In 2005, Hill returned with her new country album, Fireflies. The CD debuted on top of the Billboard Country and all genre album charts, placing her among only a handful of artists to have three consecutive albums debut at number one on both charts.[25] The debut single, "Mississippi Girl", became Hill's highest-debuting single. The song was written specifically for her by John Rich (of Big and Rich) and Adam Shoenfield of MuzikMafia, and tells the abbreviated story of her life. Hill recorded two other songs by Rich, "Sunshine and Summertime" and "Like We Never Loved at All", both of which became successful singles.[26] The title track, "Stealing Kisses" and "If You Ask" were written by artist Lori McKenna and also appear on McKenna's albums. The album marked a return to Hill's country roots and succeeded in reestablishing her place on country radio.[27]

In 2006, after a six-year break from touring following the birth of her youngest daughter,[8] Hill and husband Tim McGraw embarked on their Soul2Soul II Tour 2006. The tour became the highest grossing country music tour ever with a gross of $90 million.[3][28] It was named "Major Tour of the Year" by the prestigious Pollstar, beating out such heavyweights as Madonna and the Rolling Stones.

2007–2010: The Hits, Joy to the World and Sunday Night Football[edit]

In 2007, Hill started work on her first domestic greatest hits package, titled The Hits, which was released on October 2. It contains two new tracks, "Lost" and "Red Umbrella", as well as 13 additional tracks. The album also features hits covering her entire career from 1993–2005. Included with the 2-Disc Special-Edition of The Hits is a DVD of 11 of Hill's music videos. The DVD substitutes the Tim McGraw duet "Just To Hear You Say That You Love Me" for their "I Need You" duet on the CD.[29]

She's also featured on husband Tim McGraw's 2007 album Let It Go. She sings two duets with him, "I Need You" and "Shotgun Rider." Both songs were sung at the couple's critically acclaimed Soul2Soul II Tour 2006. She and Tim also did an encore of their Soul2Soul II Tour; Soul2Soul 2007 began in June and ran through August. The song I Need You has been nominated twice at the 2008 Grammy Awards for Best Country Collaboration with Vocals and Best Country Song. The show took place at the Staples Center in Los Angeles, CA on February 10, 2008 but the song didn't win.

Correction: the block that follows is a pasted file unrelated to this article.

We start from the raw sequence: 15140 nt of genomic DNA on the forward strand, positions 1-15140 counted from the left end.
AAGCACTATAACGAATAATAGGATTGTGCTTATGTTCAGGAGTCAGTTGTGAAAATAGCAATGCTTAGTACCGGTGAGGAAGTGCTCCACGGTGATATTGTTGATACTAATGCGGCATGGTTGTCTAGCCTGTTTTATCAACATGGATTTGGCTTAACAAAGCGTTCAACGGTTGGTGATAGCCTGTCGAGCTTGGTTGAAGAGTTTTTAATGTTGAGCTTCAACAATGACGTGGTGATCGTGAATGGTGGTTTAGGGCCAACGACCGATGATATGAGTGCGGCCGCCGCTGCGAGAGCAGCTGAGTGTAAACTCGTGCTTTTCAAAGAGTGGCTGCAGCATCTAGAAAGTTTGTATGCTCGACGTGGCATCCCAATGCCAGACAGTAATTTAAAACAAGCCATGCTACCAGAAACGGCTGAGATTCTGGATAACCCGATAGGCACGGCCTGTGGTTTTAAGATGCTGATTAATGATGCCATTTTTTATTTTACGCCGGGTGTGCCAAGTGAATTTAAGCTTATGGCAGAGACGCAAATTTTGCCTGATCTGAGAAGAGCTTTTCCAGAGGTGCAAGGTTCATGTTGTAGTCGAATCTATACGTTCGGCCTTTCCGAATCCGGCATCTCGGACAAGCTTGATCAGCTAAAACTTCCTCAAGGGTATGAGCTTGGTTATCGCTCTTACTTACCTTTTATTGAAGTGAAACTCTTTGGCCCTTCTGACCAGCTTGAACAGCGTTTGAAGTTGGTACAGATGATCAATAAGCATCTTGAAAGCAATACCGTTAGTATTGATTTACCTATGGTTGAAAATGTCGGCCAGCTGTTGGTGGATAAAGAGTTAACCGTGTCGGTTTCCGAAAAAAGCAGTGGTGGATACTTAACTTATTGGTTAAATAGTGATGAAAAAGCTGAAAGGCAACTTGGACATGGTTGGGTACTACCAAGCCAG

In 2007, Hill took over as the signature voice of NFL on NBC's Sunday Night Football, singing the theme song about which the show's producer said:[30]

It's not often that you get the opportunity to have a mega-star like Faith Hill perform the signature open to your show.

—NBC Sunday Night Football producer Fred Gaudelli, MSNBC

Hill performed the opening theme until April 15, 2013, when she announced that she will no longer sing the intro for Sunday Night Football.[31]

In September 2008, Hill issued her first Christmas album, titled Joy to the World. The compilation was given positive reviews, including about.com, which gave the album four and a half out of five stars, calling the album, "a great collection of classic Christmas songs". Hill continually worked on the album two years prior to its official release. The album included one new track, "A Baby Changes Everything", which was released as the album's only single in late 2008.[32] The song debuted at No. 24 on Billboard's AC chart, and quickly rose to No. 1, becoming Hill's fourth number one on that chart.

On February 1, 2009, Hill performed "America the Beautiful" at the Super Bowl XLIII pregame show. The other performers at the pregame show were Jennifer Hudson and Journey, and Bruce Springsteen performed at the Halftime show.[33]

In October 2010, Hill contributed to the Country Strong soundtrack. On it, she recorded a song titled 'Give in to Me'. Hill also appears on Coal Miner's Daughter: A Tribute To Loretta Lynn, on which she performs "Love Is The Foundation". Hill also contributed her vocals on the Ryan Tedder penned song "All I Ever Wanted" for the 2010 feature film Life As We Know It. The song was used in trailers to promote the film and also appeared during the end credits of the film.

2011–present: New studio album[edit]